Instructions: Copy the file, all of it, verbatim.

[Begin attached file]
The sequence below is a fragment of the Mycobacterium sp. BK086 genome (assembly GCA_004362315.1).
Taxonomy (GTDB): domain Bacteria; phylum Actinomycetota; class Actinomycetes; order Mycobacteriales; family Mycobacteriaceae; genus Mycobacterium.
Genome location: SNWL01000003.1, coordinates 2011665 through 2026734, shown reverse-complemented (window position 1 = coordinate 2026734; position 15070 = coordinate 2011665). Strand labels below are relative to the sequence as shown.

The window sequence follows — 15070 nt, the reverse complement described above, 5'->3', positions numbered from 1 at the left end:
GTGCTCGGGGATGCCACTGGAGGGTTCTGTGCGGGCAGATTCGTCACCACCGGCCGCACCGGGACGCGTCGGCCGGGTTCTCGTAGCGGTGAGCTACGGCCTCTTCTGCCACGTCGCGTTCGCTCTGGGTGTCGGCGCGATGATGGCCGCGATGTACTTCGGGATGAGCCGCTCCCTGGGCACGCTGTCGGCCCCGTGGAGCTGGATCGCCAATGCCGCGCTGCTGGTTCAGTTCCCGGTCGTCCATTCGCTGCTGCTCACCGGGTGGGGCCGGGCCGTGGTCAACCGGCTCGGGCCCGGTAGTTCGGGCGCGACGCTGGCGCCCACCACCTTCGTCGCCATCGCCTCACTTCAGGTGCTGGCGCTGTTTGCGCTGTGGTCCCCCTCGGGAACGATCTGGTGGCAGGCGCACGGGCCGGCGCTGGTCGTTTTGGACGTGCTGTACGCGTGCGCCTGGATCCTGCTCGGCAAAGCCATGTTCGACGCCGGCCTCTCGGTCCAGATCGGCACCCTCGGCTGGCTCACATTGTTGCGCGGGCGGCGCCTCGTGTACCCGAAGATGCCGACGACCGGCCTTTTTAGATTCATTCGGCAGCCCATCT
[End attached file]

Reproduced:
The sequence below is a fragment of the Mycobacterium sp. BK086 genome (assembly GCA_004362315.1).
Taxonomy (GTDB): domain Bacteria; phylum Actinomycetota; class Actinomycetes; order Mycobacteriales; family Mycobacteriaceae; genus Mycobacterium.
Genome location: SNWL01000003.1, coordinates 2011665 through 2026734, shown reverse-complemented (window position 1 = coordinate 2026734; position 15070 = coordinate 2011665). Strand labels below are relative to the sequence as shown.

The window sequence follows — 15070 nt, the reverse complement described above, 5'->3', positions numbered from 1 at the left end:
GTGCTCGGGGATGCCACTGGAGGGTTCTGTGCGGGCAGATTCGTCACCACCGGCCGCACCGGGACGCGTCGGCCGGGTTCTCGTAGCGGTGAGCTACGGCCTCTTCTGCCACGTCGCGTTCGCTCTGGGTGTCGGCGCGATGATGGCCGCGATGTACTTCGGGATGAGCCGCTCCCTGGGCACGCTGTCGGCCCCGTGGAGCTGGATCGCCAATGCCGCGCTGCTGGTTCAGTTCCCGGTCGTCCATTCGCTGCTGCTCACCGGGTGGGGCCGGGCCGTGGTCAACCGGCTCGGGCCCGGTAGTTCGGGCGCGACGCTGGCGCCCACCACCTTCGTCGCCATCGCCTCACTTCAGGTGCTGGCGCTGTTTGCGCTGTGGTCCCCCTCGGGAACGATCTGGTGGCAGGCGCACGGGCCGGCGCTGGTCGTTTTGGACGTGCTGTACGCGTGCGCCTGGATCCTGCTCGGCAAAGCCATGTTCGACGCCGGCCTCTCGGTCCAGATCGGCACCCTCGGCTGGCTCACATTGTTGCGCGGGCGGCGCCTCGTGTACCCGAAGATGCCGACGACCGGCCTTTTTAGATTCATTCGGCAGCCCATCT